Tag Archives: Buddha

What Is Buddhism?

What does Buddhism teach, and how does it differ from Christianity?

Legend tells us that Buddha was a powerful young prince who gave up his earthly position and possessions in order to seek enlightenment and salvation. Buddha lived in India approximately 600 years before Christ. He was concerned with the terrible things that were being done within the Hindu tradition, so he developed his own religious system.

Buddha taught that the question of God’s existence is meaningless. His conception of salvation is radically different than that taught by Christianity.

Buddha believed in reincarnation. He taught that every evil thing we do ties us more tightly to the cycle of rebirth. Buddha taught that a person can escape the cycle of reincarnation and enter nirvana only by following the “Noble Eight-fold Path,” a strict ethical system.

Buddhist teachings include dedication to meditation. Meditation involves emptying one’s mind of all content and learning to drift away from a consciousness of this world. Thus, it is part of the process by which a Buddhist frees himself from his attachments to this world and the cycle of reincarnation.

We should not confuse nirvana with heaven, however. For the Buddhist, nirvana is simply an escape from the world of suffering. It is like a candle that had been burning with a hot flame (representing our suffering in the cycle of reincarnation) being suddenly extinguished. Once a flame is out, there is no point in questioning where it went. To the classical Buddhist, to attain nirvana is simply to be out of existence.

Buddhism is clearly a very different religion from Christianity. It offers no personal salvation. It stands against sin and immorality, but it ignores the issue of God’s existence and our need for redemption. At its root, Buddhism is a form of agnosticism or at least practical atheism. It provides no answers about the ultimate meaning of existence. By denying the ultimate meaningfulness of life, Buddhism provides its followers with little motivation to conquer evil or to work for justice. Jesus Christ, in contrast, confronts us with the need to become right with God and to introduce a new order into the world, an order He called “the kingdom of God.”

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Wasn’t Jesus Merely One of Many Divine Messengers?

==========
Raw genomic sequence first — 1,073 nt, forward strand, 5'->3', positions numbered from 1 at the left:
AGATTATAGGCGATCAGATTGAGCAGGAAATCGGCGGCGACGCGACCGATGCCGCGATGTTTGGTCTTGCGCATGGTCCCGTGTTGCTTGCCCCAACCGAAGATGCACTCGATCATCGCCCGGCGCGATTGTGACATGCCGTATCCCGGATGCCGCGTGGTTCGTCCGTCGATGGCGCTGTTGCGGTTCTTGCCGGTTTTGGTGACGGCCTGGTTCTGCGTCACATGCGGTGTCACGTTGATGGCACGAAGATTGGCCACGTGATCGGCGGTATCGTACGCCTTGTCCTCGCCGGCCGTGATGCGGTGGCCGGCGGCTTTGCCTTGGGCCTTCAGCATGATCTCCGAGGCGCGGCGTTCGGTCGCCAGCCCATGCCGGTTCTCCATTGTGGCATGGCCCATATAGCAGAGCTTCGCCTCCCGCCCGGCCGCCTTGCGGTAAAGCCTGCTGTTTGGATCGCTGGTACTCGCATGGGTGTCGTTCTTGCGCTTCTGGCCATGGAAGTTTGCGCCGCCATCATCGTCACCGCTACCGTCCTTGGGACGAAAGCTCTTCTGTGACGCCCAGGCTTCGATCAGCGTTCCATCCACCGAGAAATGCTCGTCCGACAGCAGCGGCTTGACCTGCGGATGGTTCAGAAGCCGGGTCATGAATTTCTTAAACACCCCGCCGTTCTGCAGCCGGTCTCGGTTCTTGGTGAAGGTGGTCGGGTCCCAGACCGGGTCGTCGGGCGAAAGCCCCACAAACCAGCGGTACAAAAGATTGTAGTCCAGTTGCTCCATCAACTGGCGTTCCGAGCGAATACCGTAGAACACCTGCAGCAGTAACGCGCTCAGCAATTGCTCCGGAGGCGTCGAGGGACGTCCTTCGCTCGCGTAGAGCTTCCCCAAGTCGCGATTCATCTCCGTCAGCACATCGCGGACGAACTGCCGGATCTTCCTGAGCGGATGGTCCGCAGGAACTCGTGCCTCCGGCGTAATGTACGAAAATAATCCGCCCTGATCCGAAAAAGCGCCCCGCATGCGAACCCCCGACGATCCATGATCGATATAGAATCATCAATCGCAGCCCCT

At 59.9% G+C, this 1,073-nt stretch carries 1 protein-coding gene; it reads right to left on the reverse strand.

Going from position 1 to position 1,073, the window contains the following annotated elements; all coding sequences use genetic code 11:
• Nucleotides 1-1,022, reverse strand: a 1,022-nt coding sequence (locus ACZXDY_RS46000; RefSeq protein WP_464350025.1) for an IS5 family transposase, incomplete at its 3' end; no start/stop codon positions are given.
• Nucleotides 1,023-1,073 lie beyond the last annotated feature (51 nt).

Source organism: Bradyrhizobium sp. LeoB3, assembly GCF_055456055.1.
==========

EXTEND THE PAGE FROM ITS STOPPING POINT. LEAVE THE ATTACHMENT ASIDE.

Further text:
Even if Jesus was a messenger from God, why shouldn’t I believe He was merely one of many divine messengers, like Rama, Krishna, or Buddha?

As Eastern philosophy and religious ideas become more popular, many people are attracted to the idea that while Jesus may have been a divine being in human form, He was not unique. Nor could He—a divine being—really have died on a Roman cross.

The Hindus have a word for a divine being who appears in human form to bring enlightenment to mankind. This word is avatar, meaning “God-manifestation.”

Probably the closest biblical equivalent to this Hindu concept were the theophanies of the Old Testament, in which God revealed Himself to people in a variety of forms: to Moses in the burning bush (Exodus 3:2); to Jacob as a man with whom he struggled on the night before his reunion with Esau (Genesis 32:24); and to Shadrach, Meshach, and Abednego (Daniel 3:24-25) as a divine-like figure in the midst of Nebuchadnezzar’s fiery furnace. If these were indeed manifestations of God, and not angelic appearances, in such manifestations God never changed His essential nature. He simply assumed a form that allowed Him to communicate directly to people.

It is beyond the purpose of this article to speculate further about the exact nature of the Old Testament theophanies or to evaluate the validity of Hinduism or its avatars.

The point this article is making is that Jesus was not just a divine manifestation. He didn’t come merely to impart knowledge or a special sense of awe or consciousness of God’s presence. Our race needed much more from God than mere knowledge and wonder. As victims of our own fallen natures, knowledge alone could never help us.

The witnesses of His life, death, and resurrection declare that in Jesus Christ, God became a genuine human being. In Christ, God merged His identity with fallen creatures of flesh and accomplished what none of them was capable of doing—living and dying in a way that not only set a flawless example for humanity, but also destroyed the power of Satan and evil.

In Matthew 1:20-21, the angel of the Lord said, “Joseph son of David, do not be afraid to take Mary home as your wife, because what is conceived in her is from the Holy Spirit. She will give birth to a son, and you are to give him the name Jesus, because he will save his people from their sins.” There might be many avatars who, like the angel of God in the Old Testament, come to impart wisdom or strength, but there could be only one incarnation in which God not only “appeared” to us, but fully became one with us in all of our weaknesses and limitations (Hebrews 4:15). Having lived and died on our behalf, Jesus Christ was raised from death triumphantly, His task completed for all time (Romans 6:9; Hebrews 10:10-14). His sacrifice was on behalf of the entire human race (1 John 2:2), and He was proven the “Son of God with power” (Romans 1:4 NKJV). He is the one to whom everyone will some day bow and confess as Lord (Philippians 2:10).

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